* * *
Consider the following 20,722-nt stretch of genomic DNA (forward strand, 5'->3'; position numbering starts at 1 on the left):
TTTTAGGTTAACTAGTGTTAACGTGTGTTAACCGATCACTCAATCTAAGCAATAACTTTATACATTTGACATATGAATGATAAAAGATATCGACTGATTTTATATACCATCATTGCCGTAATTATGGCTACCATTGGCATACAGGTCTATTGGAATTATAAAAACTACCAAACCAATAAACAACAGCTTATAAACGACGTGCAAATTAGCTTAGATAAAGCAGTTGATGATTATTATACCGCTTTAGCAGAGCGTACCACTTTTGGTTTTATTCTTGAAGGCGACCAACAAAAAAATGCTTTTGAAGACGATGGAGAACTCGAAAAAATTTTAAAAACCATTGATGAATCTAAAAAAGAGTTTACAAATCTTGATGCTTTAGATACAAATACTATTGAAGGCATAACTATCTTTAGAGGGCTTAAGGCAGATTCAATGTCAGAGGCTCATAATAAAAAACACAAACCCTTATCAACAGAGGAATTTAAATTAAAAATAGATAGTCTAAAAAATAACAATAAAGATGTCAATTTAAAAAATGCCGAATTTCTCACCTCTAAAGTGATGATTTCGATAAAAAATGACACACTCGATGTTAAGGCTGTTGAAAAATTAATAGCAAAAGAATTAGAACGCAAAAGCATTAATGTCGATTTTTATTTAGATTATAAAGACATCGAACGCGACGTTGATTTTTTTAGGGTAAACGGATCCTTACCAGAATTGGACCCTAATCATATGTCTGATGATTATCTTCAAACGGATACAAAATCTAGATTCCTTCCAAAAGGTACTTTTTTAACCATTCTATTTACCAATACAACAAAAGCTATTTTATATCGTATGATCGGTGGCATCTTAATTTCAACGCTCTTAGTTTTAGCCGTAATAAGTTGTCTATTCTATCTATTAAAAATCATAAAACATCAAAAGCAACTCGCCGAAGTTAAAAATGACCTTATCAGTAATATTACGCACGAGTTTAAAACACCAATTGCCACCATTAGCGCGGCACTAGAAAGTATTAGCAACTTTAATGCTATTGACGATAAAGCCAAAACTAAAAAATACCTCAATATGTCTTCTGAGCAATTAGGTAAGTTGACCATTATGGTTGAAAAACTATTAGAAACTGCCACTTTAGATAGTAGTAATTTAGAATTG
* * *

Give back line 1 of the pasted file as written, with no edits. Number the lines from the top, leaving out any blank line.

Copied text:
Consider the following 20,722-nt stretch of genomic DNA (forward strand, 5'->3'; position numbering starts at 1 on the left):